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Is football a ‘public service’ product – a discussion of the professionalization of the football economy?

Recently, Borussia Dortmund’s CEO Hans-Joachim Watzke stated in the German newspaper Zeit that “Der Deutsche meint eben, dass der Staat neben der Renten- und Krankenversorgung am besten auch noch für die Fußballversorgung zuständig ist.” Of course, this is generalizing opinion that German fans think that the state must support its citizens in terms of retirement benefits and health insurance AND FOOTBALL but his criticism is aimed at the German fans that aren’t willing to pay for expensive pay-per-view broadcasting and that hold the opinion that Bundesliga football should always be accessible by public service TV (e.g. ARD and ZDF). At the same time, the Bundesliga has not yet succeeded in building the same global appeal around its product compared to the English Premier League and Watzke among other things connects that with the lacking investment interest in the game.

However, the commercial status of top football has been characterized by a polarization of the distribution of broadcasting revenues in Spain where FC Barcelona and Real Madrid for years reaped the benefits and had the competitive advantage to invest in their squads and clubs’ infrastructure. FC Bayern Munich has been able to compete through successful global brand equity and a solid commercial backing but most of the other German clubs have been witnessing that the English Premier League clubs have distanced their competitors in the Bundesliga via inflationary and record-breaking broadcasting deals that means that even mediocre English teams can outbid most European rivals at equivalent domestic levels when targeting new players in the transfer market.

At the moment, Manchester City is expected to run away with the Belgium international Kevin de Bruyne, who helped Wolfsburg win some silverware last season. City paid more than £50 mio. for de Bruyne, which reflects that Platini’s (UEFA President) wish for more financial equality is far from delivering the aspirant degree of competitive balance between top clubs from various countries. As of right now, the Bundesliga clubs cannot compete with the Premier League clubs! The capital injections from foreign ownership are also minimized in German football due to the 50+1 rule, which keeps the club on membership terms.

From my perspective, this explains German football’s heavy investments in talent development while the English clubs tend to spend the excessive amounts of money from broadcasting deals on developed players, which cause them to neglect own talents to some extent. Below, you see the differences between the German Bundesliga and the English Premier League, which has been reinforced by the new record high Premier League deal. The UK Premier League rights for the 2016/17 season and the following two seasons gave a total price per year of £1.712 billion. That adds up to more than £5 billion over three years and then add the value of the international rights. This shows a picture that fans may think that top football is public service but that reality points more in direction of football being big business. I am romantic in terms of liking the charm of competitive balance to a higher amount. However, football clubs and all the surrounding stakeholders will have to adapt to the fact that the current climate in the football economy calls for money to compete and unless that changes due to governance elements (e.g. stricter FFP enforcement), which is unlike to happen due to the huge commercial interests at stake, the future belongs to clubs with huge pockets or clubs with a sound balance between economic power and talent development. The problem for the German Bundesliga is that Premier League‘s position is very strong while gaining even more power from the new broadcasting deals. This money can be invested into attracting more fan interest in lucrative markets like the US and Asia.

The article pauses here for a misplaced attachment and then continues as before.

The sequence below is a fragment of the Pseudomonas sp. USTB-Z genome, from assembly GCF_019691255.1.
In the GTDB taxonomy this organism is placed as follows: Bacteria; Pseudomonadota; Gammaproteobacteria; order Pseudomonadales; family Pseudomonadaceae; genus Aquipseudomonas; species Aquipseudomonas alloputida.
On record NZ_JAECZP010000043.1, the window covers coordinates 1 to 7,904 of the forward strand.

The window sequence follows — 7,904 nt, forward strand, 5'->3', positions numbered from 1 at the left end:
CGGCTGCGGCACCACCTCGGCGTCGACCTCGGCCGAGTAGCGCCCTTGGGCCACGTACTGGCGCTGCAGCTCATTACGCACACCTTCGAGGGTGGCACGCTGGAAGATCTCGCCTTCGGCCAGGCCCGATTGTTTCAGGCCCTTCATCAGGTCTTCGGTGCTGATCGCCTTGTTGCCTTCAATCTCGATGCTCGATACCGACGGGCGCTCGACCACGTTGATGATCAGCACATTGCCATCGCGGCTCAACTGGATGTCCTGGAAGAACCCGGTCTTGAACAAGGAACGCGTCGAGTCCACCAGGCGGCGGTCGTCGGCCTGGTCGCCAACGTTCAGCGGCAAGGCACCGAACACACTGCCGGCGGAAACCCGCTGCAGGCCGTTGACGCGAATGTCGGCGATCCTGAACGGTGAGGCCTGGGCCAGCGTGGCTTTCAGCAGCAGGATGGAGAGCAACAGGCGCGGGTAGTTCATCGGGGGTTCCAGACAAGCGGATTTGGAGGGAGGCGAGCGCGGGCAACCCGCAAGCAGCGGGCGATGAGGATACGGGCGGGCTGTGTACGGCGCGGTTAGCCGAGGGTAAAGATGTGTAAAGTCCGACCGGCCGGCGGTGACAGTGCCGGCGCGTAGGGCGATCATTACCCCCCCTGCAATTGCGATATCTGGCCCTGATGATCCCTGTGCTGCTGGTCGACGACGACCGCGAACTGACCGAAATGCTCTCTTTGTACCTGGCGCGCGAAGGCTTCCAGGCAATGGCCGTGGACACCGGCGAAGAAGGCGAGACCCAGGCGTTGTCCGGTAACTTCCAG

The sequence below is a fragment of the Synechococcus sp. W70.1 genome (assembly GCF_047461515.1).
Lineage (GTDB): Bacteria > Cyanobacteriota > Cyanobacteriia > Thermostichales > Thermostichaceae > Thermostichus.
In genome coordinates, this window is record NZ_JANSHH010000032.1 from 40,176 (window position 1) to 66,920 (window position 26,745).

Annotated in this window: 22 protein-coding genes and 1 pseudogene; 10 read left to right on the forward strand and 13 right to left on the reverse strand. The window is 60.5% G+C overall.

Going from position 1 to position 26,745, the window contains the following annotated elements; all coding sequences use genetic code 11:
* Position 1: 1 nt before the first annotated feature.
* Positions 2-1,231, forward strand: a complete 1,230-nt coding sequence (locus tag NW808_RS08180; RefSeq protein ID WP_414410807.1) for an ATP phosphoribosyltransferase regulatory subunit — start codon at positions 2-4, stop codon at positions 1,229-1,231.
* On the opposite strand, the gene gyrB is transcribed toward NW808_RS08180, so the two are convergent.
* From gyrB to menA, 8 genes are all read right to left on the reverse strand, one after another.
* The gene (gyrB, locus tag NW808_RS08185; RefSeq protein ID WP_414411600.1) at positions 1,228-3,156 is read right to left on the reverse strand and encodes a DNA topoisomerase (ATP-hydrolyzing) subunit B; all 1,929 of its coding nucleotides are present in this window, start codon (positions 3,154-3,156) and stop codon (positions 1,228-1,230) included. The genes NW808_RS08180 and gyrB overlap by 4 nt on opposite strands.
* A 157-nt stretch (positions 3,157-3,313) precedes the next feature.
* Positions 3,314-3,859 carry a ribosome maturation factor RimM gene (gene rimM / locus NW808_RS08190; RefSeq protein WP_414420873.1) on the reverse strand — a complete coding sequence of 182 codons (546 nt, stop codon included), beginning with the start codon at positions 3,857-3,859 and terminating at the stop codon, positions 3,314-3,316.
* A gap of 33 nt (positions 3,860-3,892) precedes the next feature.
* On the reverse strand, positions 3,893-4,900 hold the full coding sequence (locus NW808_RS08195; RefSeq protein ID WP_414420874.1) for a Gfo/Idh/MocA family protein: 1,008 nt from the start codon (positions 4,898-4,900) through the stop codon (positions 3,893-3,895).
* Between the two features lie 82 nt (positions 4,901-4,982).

Skærmbillede 2015-08-27 kl. 14.15.21Skærmbillede 2015-08-27 kl. 14.13.40

Table: Bundesliga and Premier League TV rights revenue from 2001 to 2016 (Source: Statista, see here and here)

New technologies have changed the landscape of professional football. The game is more accessible now. Today, every Premier League team’s game is on every week on a major broadcasting network. You see that big networks, e.g. NBC in the US, invest in the Premier League and that turns the product into public service, but only for those that can afford it. The product is wrapped in great production, pre- and post-game shows and in that first-mover effect tied to being the premium domestic football product in many countries around the world, the Premier League has won a lot from its international sales. As of right now, the fierce competition for the attractive football product has distanced the Premier League even more from other domestic football leagues; this was sparked by some broadcasters’ uncertainties that online competitors, e.g. Netflix or Google, may see an interest in buying football rights.

 

 

 

 

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